In November 2011, PricewaterhouseCoopers warned that “The implementation of REDD+ in DRC will face numerous challenges because of the widespread nature of corruption in the country”. As in all other sectors, PwC added, corruption is “likely to be ever present”.
PwC’s report, “Implementing REDD+ in the Democratic Republic of Congo: How to manage the risk of corruption” (pdf file 3.7 MB), was commissioned by the Norwegian Agency for Development Cooperation (NORAD).
“Risks of corruption will threaten the implementation of REDD+ in DRC in all of the phases,” PwC states in the report and notes that,
In October 2012, Global Witness reported that industrial logging companies were abusing “Artisanal Logging Permits” in order to bypass DR Congo’s freeze on new logging concessions announced in 2002. “The Congolese authorities have been routinely breaking their own laws when handing out these logging permits,” says Colin Robertson of Global Witness.
Two months later, the International Monetary Fund halted a US$532 million loan programme to DR Congo over concerns with transparency in the country’s mining sector. Global Witnesscommented that “concerns over possible corruption in the country’s mining sector were so serious that the IMF was justified in stopping its lending”.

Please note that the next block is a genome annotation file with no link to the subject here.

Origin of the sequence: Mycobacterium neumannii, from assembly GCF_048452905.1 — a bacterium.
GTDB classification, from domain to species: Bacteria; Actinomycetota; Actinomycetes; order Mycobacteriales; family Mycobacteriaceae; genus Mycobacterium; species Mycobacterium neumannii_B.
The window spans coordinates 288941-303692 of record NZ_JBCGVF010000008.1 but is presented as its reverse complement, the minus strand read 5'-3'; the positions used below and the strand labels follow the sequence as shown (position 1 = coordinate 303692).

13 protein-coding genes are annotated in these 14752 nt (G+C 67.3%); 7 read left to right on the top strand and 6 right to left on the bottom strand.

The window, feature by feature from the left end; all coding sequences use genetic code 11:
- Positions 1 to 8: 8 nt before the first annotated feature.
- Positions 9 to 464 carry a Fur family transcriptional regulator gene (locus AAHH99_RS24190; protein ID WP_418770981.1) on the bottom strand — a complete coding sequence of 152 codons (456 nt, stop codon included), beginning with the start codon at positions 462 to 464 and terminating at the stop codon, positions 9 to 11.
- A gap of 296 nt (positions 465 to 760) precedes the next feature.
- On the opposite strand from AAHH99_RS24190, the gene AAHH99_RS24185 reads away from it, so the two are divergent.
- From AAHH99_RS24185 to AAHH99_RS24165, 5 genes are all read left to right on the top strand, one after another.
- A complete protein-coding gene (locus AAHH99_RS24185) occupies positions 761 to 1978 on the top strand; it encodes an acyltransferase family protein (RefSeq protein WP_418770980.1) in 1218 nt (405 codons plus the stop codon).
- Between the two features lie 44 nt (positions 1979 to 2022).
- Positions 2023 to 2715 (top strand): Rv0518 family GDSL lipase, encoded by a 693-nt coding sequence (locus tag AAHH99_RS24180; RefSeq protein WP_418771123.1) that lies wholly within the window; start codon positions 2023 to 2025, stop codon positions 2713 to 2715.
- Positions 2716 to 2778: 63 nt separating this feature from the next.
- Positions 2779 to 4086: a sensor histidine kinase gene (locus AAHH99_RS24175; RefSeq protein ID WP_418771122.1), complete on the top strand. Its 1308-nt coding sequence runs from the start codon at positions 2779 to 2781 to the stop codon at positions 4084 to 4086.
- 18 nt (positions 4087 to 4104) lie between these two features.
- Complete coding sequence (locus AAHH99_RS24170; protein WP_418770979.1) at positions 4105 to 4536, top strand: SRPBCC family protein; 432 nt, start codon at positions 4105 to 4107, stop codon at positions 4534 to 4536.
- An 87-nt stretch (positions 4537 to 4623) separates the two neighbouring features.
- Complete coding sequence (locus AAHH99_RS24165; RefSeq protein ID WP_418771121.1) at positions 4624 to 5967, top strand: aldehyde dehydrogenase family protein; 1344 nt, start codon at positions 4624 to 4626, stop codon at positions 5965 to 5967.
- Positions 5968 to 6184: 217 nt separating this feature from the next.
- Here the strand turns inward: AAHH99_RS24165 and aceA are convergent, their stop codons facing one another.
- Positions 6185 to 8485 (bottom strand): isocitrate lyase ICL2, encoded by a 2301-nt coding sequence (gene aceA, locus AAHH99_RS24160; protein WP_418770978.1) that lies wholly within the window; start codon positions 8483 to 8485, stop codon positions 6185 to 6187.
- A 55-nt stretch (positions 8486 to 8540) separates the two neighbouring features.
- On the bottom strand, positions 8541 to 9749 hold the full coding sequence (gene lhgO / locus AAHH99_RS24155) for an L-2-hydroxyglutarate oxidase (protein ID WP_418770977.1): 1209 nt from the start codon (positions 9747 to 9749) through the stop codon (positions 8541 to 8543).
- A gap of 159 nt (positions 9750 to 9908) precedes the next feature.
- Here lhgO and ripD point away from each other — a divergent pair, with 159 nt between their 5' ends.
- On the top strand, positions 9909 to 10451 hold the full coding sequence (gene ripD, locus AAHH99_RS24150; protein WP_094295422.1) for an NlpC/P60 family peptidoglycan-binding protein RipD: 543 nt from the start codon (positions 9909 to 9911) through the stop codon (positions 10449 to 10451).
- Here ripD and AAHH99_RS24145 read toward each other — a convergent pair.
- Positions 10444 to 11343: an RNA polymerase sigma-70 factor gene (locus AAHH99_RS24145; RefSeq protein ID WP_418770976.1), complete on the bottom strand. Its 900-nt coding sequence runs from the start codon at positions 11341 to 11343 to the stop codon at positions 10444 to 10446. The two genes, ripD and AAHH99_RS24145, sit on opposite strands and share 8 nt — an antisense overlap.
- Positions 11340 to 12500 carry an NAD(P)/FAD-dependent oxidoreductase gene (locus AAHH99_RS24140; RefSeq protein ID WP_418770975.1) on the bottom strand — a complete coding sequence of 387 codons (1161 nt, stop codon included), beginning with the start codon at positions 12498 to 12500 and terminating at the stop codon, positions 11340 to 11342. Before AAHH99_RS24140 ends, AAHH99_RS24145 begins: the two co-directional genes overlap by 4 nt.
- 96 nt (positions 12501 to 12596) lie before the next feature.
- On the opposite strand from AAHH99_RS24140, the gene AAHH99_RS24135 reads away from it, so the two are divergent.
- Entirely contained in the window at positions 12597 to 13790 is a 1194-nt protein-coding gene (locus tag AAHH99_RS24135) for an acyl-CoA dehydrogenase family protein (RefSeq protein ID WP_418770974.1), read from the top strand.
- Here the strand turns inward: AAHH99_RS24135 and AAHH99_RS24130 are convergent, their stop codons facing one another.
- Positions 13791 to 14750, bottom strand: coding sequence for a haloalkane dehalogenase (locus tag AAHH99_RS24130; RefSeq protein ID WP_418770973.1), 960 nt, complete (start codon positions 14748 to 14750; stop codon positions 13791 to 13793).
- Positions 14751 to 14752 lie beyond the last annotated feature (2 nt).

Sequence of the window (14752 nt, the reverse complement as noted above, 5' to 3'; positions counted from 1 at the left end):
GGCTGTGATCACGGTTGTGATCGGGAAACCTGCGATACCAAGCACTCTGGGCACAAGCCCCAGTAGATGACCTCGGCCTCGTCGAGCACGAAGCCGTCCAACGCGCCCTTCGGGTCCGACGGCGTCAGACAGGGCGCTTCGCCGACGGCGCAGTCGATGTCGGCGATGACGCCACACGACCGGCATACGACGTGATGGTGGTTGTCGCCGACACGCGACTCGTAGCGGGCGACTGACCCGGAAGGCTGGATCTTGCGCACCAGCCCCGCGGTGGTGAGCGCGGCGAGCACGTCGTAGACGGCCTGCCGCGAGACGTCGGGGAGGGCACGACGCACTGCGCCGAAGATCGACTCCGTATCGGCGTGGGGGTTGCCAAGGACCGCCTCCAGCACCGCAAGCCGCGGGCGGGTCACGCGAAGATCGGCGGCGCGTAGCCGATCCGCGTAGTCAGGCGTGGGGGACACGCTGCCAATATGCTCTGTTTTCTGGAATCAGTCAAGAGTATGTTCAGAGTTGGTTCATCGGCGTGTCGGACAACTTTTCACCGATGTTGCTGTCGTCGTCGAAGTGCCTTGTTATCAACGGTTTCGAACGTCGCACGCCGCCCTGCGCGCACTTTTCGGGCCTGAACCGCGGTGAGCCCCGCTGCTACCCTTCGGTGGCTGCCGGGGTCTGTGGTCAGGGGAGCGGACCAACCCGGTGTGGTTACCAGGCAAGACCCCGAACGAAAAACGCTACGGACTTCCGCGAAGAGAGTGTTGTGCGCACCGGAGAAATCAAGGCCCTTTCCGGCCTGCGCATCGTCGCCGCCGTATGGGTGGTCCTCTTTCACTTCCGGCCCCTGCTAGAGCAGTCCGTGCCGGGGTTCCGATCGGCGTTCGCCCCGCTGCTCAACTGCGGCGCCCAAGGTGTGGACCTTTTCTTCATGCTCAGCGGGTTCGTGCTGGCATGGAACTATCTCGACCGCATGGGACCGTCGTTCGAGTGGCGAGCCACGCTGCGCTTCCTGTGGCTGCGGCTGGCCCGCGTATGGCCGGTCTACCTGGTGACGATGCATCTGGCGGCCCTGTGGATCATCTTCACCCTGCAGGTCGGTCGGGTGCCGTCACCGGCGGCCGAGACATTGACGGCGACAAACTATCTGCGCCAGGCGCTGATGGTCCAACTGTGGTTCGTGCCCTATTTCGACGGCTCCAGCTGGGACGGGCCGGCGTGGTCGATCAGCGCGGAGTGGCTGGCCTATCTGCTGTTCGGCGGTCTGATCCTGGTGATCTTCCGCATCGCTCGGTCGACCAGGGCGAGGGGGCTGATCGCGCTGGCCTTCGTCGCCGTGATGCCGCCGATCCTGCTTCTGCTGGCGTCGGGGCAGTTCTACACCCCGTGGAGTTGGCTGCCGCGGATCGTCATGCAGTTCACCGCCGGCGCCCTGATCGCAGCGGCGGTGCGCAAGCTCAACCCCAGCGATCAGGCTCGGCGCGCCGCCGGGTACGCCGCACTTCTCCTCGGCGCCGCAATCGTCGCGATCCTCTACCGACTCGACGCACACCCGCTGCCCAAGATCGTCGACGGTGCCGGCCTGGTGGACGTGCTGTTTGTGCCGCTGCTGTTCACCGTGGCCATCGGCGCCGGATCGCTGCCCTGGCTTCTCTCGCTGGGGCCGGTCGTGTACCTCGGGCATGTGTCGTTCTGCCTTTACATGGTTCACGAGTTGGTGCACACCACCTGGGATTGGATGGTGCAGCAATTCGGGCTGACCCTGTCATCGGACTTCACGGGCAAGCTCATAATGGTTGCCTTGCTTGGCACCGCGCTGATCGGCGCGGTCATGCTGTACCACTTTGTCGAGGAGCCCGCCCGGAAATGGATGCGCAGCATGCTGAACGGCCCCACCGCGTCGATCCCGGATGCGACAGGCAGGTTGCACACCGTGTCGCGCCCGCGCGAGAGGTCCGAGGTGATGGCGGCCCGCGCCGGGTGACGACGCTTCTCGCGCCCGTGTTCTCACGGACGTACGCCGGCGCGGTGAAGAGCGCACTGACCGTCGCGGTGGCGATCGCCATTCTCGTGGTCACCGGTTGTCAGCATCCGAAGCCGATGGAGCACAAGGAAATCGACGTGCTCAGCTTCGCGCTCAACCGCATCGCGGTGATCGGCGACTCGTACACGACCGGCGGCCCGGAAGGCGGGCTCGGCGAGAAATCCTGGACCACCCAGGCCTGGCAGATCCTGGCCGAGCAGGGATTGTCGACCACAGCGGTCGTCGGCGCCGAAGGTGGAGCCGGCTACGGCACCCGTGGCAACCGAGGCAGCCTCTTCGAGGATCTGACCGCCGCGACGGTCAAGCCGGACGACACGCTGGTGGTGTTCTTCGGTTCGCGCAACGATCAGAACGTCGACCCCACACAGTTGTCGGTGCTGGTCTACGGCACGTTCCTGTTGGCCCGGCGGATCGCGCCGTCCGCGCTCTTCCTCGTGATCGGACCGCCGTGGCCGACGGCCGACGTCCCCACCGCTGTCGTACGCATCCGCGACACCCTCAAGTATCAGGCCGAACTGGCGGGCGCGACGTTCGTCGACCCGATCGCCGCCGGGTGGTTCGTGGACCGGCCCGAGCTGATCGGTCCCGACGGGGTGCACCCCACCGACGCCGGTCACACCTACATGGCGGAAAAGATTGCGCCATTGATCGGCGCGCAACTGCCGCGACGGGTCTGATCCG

Lars Ekman, a senior adviser in NORAD, has spent 10 years in Africa including two years in Kinshasha where he supported and facilitated PwC’s November 2011 corruption report. At aseminar in Norway in 2012, Ekman told the following story to show that “corruption threats are very real” for REDD in DR Congo:
“One Sunday morning in Kinshasa, I was asked by a person to come and meet him and pick up a brown envelope. There was no money in there, but a very interesting document that this person wanted to have action upon. It was a draft contract between a known businessman in Kinshasa and the government, the Ministry of Forestry and Environment. The contract proposal was a 25 year monopoly right to market carbon offsets from an area of 50 million hectares, which is about one-third of the forest area of Congo.
“There was a lot of pressure on the Ministry, because this businessman, who had a track record in the diamond industry in the Congo, had a very good relation with the President’s office. So there was some considerable pressure.
“What we did was to send a message jointly, us and UN-REDD and the World Bank that the REDD pilot in DRC would be off called, cancelled, if this contract was signed. I don’t know whether it was signed or not, but it hasn’t been live so to speak and had any direct affect.”
While this story provides a fascinating glimpse into corruption in DR Congo, it also raises several questions……